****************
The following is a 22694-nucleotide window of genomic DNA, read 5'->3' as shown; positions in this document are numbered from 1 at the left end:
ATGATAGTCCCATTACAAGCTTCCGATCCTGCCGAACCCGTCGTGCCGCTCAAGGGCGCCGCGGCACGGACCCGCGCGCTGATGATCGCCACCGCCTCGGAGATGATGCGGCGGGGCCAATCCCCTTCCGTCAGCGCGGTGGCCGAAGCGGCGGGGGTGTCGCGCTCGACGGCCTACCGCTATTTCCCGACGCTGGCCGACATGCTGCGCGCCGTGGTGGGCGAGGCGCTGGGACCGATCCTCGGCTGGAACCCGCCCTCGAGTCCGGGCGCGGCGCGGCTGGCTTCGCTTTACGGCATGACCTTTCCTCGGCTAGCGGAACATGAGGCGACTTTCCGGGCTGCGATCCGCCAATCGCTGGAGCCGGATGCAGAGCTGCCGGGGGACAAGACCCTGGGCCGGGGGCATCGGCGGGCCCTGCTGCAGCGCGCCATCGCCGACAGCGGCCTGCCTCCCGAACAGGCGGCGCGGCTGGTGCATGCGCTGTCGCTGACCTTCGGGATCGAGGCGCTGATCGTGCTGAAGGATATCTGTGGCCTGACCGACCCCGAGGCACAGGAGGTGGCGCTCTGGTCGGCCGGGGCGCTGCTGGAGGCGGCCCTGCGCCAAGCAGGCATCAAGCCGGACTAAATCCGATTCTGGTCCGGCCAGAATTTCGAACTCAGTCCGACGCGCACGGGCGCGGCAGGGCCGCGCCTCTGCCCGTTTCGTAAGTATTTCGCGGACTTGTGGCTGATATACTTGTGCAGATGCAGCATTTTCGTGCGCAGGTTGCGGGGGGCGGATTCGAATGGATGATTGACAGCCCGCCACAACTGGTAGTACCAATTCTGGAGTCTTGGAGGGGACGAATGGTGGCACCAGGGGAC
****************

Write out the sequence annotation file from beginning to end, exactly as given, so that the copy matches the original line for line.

The following is a 22694-nucleotide window of genomic DNA, read 5'->3' as shown; positions in this document are numbered from 1 at the left end:
ATGATAGTCCCATTACAAGCTTCCGATCCTGCCGAACCCGTCGTGCCGCTCAAGGGCGCCGCGGCACGGACCCGCGCGCTGATGATCGCCACCGCCTCGGAGATGATGCGGCGGGGCCAATCCCCTTCCGTCAGCGCGGTGGCCGAAGCGGCGGGGGTGTCGCGCTCGACGGCCTACCGCTATTTCCCGACGCTGGCCGACATGCTGCGCGCCGTGGTGGGCGAGGCGCTGGGACCGATCCTCGGCTGGAACCCGCCCTCGAGTCCGGGCGCGGCGCGGCTGGCTTCGCTTTACGGCATGACCTTTCCTCGGCTAGCGGAACATGAGGCGACTTTCCGGGCTGCGATCCGCCAATCGCTGGAGCCGGATGCAGAGCTGCCGGGGGACAAGACCCTGGGCCGGGGGCATCGGCGGGCCCTGCTGCAGCGCGCCATCGCCGACAGCGGCCTGCCTCCCGAACAGGCGGCGCGGCTGGTGCATGCGCTGTCGCTGACCTTCGGGATCGAGGCGCTGATCGTGCTGAAGGATATCTGTGGCCTGACCGACCCCGAGGCACAGGAGGTGGCGCTCTGGTCGGCCGGGGCGCTGCTGGAGGCGGCCCTGCGCCAAGCAGGCATCAAGCCGGACTAAATCCGATTCTGGTCCGGCCAGAATTTCGAACTCAGTCCGACGCGCACGGGCGCGGCAGGGCCGCGCCTCTGCCCGTTTCGTAAGTATTTCGCGGACTTGTGGCTGATATACTTGTGCAGATGCAGCATTTTCGTGCGCAGGTTGCGGGGGGCGGATTCGAATGGATGATTGACAGCCCGCCACAACTGGTAGTACCAATTCTGGAGTCTTGGAGGGGACGAATGGTGGCACCAGGGGAC